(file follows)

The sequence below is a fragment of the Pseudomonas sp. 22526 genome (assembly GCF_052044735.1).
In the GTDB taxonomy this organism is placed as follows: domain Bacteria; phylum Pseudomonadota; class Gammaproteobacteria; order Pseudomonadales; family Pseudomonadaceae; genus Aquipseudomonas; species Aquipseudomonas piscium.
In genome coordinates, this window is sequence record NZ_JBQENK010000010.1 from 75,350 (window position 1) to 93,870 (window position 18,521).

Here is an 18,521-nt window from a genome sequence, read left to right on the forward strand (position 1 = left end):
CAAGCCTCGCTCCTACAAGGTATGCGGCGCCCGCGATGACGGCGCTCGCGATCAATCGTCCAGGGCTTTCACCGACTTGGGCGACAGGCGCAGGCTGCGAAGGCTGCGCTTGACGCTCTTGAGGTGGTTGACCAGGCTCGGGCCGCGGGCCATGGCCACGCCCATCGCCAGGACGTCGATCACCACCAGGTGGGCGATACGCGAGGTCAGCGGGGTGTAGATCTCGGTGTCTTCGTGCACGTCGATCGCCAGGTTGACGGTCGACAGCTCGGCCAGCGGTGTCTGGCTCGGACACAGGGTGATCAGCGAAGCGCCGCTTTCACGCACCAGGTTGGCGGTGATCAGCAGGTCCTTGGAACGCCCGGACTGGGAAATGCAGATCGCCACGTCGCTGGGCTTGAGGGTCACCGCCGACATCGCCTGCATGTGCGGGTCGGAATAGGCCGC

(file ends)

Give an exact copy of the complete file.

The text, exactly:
The sequence below is a fragment of the Pseudomonas sp. 22526 genome (assembly GCF_052044735.1).
In the GTDB taxonomy this organism is placed as follows: domain Bacteria; phylum Pseudomonadota; class Gammaproteobacteria; order Pseudomonadales; family Pseudomonadaceae; genus Aquipseudomonas; species Aquipseudomonas piscium.
In genome coordinates, this window is sequence record NZ_JBQENK010000010.1 from 75,350 (window position 1) to 93,870 (window position 18,521).

Here is an 18,521-nt window from a genome sequence, read left to right on the forward strand (position 1 = left end):
CAAGCCTCGCTCCTACAAGGTATGCGGCGCCCGCGATGACGGCGCTCGCGATCAATCGTCCAGGGCTTTCACCGACTTGGGCGACAGGCGCAGGCTGCGAAGGCTGCGCTTGACGCTCTTGAGGTGGTTGACCAGGCTCGGGCCGCGGGCCATGGCCACGCCCATCGCCAGGACGTCGATCACCACCAGGTGGGCGATACGCGAGGTCAGCGGGGTGTAGATCTCGGTGTCTTCGTGCACGTCGATCGCCAGGTTGACGGTCGACAGCTCGGCCAGCGGTGTCTGGCTCGGACACAGGGTGATCAGCGAAGCGCCGCTTTCACGCACCAGGTTGGCGGTGATCAGCAGGTCCTTGGAACGCCCGGACTGGGAAATGCAGATCGCCACGTCGCTGGGCTTGAGGGTCACCGCCGACATCGCCTGCATGTGCGGGTCGGAATAGGCCGC